documentation        and supporting     data that it attributed      to a lack of
written      procedures.       As a result,    in 1985, FAA issued guidance on
how to prepare, coordinate,            and secure approval of key project
documents.        Consequently,     data submissions and reviews have been
done in a more timely manner.               FAA has also recently    issued a new
test and evaluation          order that, if properly      implemented, can
address some of the shortcomings we found with how FAA tests
systems.       Among other actions,         the new order requires the air
traffic      organization      to be involved in the testing      and evaluation
process.        FAA needs to ensure it implements this step, because air
traffic's       agreement is needed to ensure that controller            needs will
be met. However, FAA's new order does not go far enough.                       FAA
still     lacks an independent test and evaluation           group.2
Independent testing          is important because contractors,         developers,
and users may have goals, such as meeting cost and schedule
commitments, that conflict           with thorough testing.       An independent
test group within FAA could help ensure that top-level                  officials
are provided unbiased results             of system tests when they make key
acquisition       decisions.

       Although many major systems have moved into production,
project    delays are still occurring.   For example, FAA recently
announced a 13-month delay in delivery     of the Initial    Sector Suite
System, a major component of the $4.4-billion        Advanced Automation
System. Other major systems that experienced schedule delays in
the past 2 years include the Airport     Surveillance    Radar (ASR-9),
and the Mode S communications system.       (See attachments I and II
for information    on major system schedules and costs).

2Air Traffic Control:  FAA Needs to Implement            an Effective    Testinq
Prosram (GAO/IMTEC-89-62, Sept. 22, 1989).

        Project delays and new requirements    have forced FAA to expand
the scope of the original       NAS Plan.  This expansion has led to a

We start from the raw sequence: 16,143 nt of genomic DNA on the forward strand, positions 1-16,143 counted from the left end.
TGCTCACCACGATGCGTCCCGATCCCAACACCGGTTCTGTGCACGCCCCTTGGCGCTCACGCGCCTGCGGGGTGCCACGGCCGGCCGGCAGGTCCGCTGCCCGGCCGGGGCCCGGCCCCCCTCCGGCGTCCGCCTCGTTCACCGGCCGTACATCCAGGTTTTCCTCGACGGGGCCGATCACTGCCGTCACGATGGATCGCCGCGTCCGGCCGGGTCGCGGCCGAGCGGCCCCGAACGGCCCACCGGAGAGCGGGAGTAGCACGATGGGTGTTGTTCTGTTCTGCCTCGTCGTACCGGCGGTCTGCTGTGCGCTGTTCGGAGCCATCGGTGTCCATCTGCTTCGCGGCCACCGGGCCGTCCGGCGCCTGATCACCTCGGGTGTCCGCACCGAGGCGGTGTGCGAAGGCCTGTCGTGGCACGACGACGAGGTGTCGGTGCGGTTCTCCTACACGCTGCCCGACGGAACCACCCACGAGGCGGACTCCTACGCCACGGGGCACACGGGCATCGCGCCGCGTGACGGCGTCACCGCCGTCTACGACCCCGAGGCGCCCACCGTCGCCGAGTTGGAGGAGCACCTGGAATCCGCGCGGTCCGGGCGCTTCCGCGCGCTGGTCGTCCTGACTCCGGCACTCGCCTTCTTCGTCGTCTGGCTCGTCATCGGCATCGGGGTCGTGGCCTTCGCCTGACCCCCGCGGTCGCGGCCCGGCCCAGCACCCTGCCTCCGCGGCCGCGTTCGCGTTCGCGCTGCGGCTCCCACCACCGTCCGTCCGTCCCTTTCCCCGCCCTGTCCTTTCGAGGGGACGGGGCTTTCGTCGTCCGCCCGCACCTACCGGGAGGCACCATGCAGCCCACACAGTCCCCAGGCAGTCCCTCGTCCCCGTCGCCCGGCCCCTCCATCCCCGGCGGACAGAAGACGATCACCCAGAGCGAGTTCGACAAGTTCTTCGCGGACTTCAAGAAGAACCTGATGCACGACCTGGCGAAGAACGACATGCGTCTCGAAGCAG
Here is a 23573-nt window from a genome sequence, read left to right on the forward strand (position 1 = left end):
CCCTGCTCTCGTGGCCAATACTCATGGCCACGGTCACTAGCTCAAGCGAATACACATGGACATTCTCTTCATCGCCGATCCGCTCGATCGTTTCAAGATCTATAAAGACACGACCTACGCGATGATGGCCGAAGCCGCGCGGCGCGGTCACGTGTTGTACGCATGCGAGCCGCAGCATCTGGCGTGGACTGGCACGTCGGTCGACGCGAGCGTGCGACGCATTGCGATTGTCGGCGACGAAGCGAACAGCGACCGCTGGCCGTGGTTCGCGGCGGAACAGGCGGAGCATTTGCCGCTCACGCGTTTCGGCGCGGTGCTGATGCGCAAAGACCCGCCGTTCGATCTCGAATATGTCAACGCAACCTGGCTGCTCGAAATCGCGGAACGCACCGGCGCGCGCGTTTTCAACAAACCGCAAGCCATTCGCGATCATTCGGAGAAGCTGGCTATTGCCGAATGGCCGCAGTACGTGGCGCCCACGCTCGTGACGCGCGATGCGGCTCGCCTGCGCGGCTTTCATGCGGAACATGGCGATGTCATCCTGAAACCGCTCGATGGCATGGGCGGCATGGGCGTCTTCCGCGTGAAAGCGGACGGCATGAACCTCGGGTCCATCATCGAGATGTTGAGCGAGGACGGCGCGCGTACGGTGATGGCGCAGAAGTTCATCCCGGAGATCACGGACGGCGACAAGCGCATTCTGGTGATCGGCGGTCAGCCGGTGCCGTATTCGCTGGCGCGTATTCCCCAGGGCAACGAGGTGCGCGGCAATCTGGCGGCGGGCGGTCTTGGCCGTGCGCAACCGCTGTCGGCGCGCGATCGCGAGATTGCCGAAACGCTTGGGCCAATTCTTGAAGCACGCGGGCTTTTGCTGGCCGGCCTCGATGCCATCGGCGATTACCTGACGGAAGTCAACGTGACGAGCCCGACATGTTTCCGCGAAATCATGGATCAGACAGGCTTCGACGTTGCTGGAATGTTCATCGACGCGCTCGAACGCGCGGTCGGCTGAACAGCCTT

significant     increase in the estimated cost of modernization.
Furthermore,      this has brought us to a key decision point regarding
how future modernization       activities will be funded.

Scone   EXDanSiOn    and Cost Increases

         Because of project      delays and increased demand on an air
traffic     system still     recovering     from the 1981 controllers'        strike,
FAA has identified        additional     requirements    and started new
initiatives       (see attachment III for data on the growth in the
number of modernization          projects).      For example, FAA developed the
Interim Support Plan to counter protracted               delays in the Advanced
Automation System and to procure additional               equipment, such as
airport     surveillance     radars.     New requirements     and initiatives       have
contributed      to building     a bow wave of facilities        and equipment
 (F&E) needs (see attachment IV for trends in F&E funding from
 fiscal    years 1982 through 1995).           Last year's all-time      high of
about $1.7 billion        for F&E will be eclipsed this year if FAA
receives its requested amount of $2.5 billion.                 FAA projects       even
greater needs in subsequent fiscal              years, reaching a peak of $3
billion     in fiscal    years 1992 and 1993.

      We have disagreed with FAA on how it characterizes
modernization.      In the past, FAA has differentiated      original   NAS
Plan projects    from new requirements,   such as radars for the new
Denver airport.      We reported that regardless     of whether projects
are designated as NAS Plan or non-NAS Plan, they are all related to
ATC modernization     and should be managed as a single entity.         We
estimated total modernization      costs at about $27 billion,
substantially   greater than the $12 billion      FAA projected     when the
NAS Plan was unveiled.            In November 1988, we recommended that FAA
revise its Plan to include all projects             needed to modernize the ATC
system in one single plan, and prioritize              such projects.3        In
response, FAA recently           stated that it is revamping the NAS Plan to
make it a more all-inclusive            document called the ATC Capital
Investment Plan.        We believe placing all ATC needs in one plan is
only partially      responsive to our recommendation.               FAA needs to set
relative    project    priorities      on the basis of benefit-cost        ratios,
mission needs, or safety considerations.               Prioritization      would
provide visibility        to FAA's proposed emphasis in the Capital
Investment Plan.        Indeed, since the new plan will differentiate
those projects      required to sustain the existing            ATC system from